Given any Hermitian metric ${H}$ along the fibers of a holomorphic vector bundle ${V}$ there exists one and only one complex metric connection ${\omega}$. We verify the statement by taking a local holomorphic basis ${e_\alpha}$ ${(1 \le \omega \le r)}$. The two conditions are: (i) ${A}$ is a matrix of ${(1, 0)}$-forms; and (ii) ${\partial H = \omega}$. Thus ${\omega = (\partial H)H^{-1}}$ is the unique complex metric connection.

There is a another interpretation of this connection. A Hermitian metric defines an isomorphism ${\Psi}$ from ${V}$ to the complex conjugate of its dual ${\overline{V^*}}$. The transition function ${\overline{V^*}}$ are the complex conjugate of those of ${V^*}$. Since the transition functions on ${\overline{V^*}}$ are anti-holomorphic, there is a natural connection of for the ${(1, 0)}$ directions. Take a local smooth section ${s}$ of ${V}$. We can define ${D^{1,0}s}$ as ${\Psi^{-1}\left(D^{0,1}\Psi s\right)}$. We claim that this is a complex metric connection. Take a local holomorphic basis ${e_\alpha}$ ${(1 \le \alpha \le r)}$ of ${V}$ and write ${s = s^\alpha e_\alpha}$. Then ${\Psi s = \left(H_{\alpha\overline{\beta}} s^\alpha\right)\overline{e_*^\beta}}$, where ${\overline{e_*^\beta}}$ ${(1 \le \beta \le r)}$ is the local basis of ${\overline{V^*}}$ corresponding to the basis ${e_\alpha}$ ${(1 \le \alpha \le r)}$. It follows from ${D^{1, 0}\Psi s = \left(\partial\left(H_{\alpha\overline{\beta}}s^\alpha\right)\right)\overline{e_*^\beta}}$ that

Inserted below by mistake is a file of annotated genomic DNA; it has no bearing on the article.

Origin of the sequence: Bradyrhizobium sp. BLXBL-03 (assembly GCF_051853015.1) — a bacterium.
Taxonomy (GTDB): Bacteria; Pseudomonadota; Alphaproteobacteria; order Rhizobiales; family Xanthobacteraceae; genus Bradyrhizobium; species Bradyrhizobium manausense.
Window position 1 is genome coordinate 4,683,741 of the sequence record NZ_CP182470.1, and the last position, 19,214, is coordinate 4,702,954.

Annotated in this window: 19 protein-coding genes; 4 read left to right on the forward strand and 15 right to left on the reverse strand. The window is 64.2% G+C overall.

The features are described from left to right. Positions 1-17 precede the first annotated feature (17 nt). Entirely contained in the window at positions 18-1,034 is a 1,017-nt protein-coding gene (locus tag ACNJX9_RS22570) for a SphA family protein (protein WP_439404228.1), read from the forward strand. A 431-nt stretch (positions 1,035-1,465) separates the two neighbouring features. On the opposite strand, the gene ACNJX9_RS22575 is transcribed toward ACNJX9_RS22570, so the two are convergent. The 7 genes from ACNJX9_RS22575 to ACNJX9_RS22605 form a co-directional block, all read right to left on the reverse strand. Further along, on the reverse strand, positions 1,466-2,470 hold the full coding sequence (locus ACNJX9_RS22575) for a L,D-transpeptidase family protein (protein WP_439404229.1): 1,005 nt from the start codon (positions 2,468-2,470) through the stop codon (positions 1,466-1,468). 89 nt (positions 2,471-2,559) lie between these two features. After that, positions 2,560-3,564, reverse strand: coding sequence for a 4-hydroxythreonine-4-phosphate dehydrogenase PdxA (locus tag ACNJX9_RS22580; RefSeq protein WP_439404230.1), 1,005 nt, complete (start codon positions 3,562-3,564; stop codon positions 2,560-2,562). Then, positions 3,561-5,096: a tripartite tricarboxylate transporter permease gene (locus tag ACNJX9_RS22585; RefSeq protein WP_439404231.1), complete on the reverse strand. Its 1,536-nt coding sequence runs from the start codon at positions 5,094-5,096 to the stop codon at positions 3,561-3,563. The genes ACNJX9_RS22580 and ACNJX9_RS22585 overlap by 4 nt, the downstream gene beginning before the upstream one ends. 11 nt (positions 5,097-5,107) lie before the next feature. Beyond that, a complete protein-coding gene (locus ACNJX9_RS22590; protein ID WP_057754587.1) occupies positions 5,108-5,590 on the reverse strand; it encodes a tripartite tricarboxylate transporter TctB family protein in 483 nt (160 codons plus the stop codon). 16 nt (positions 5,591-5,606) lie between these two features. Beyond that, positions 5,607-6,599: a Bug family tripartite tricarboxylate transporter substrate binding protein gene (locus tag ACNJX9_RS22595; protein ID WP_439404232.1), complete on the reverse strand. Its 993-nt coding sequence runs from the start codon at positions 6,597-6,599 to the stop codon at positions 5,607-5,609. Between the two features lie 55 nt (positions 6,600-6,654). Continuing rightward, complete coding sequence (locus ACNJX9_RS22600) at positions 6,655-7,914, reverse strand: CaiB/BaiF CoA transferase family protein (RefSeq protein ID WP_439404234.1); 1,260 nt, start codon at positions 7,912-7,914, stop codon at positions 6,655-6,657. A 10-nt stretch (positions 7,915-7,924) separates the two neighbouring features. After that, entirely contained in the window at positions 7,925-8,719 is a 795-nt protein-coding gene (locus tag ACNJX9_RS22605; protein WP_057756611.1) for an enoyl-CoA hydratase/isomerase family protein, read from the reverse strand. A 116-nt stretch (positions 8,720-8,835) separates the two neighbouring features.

$\displaystyle \Psi^{-1}\left(D^{1,0}\Psi s\right) = H^{\overline{\beta}\gamma}\left(\partial\left(H_{\alpha\overline{\beta}}s^\alpha\right)\right)e_\gamma = \left(\partial s^\gamma + H^{\overline{\beta}\gamma}\left(\partial H_{\alpha\overline{\beta}}\right)s^\alpha\right)e_\gamma$

and the connection is the complex metric connection.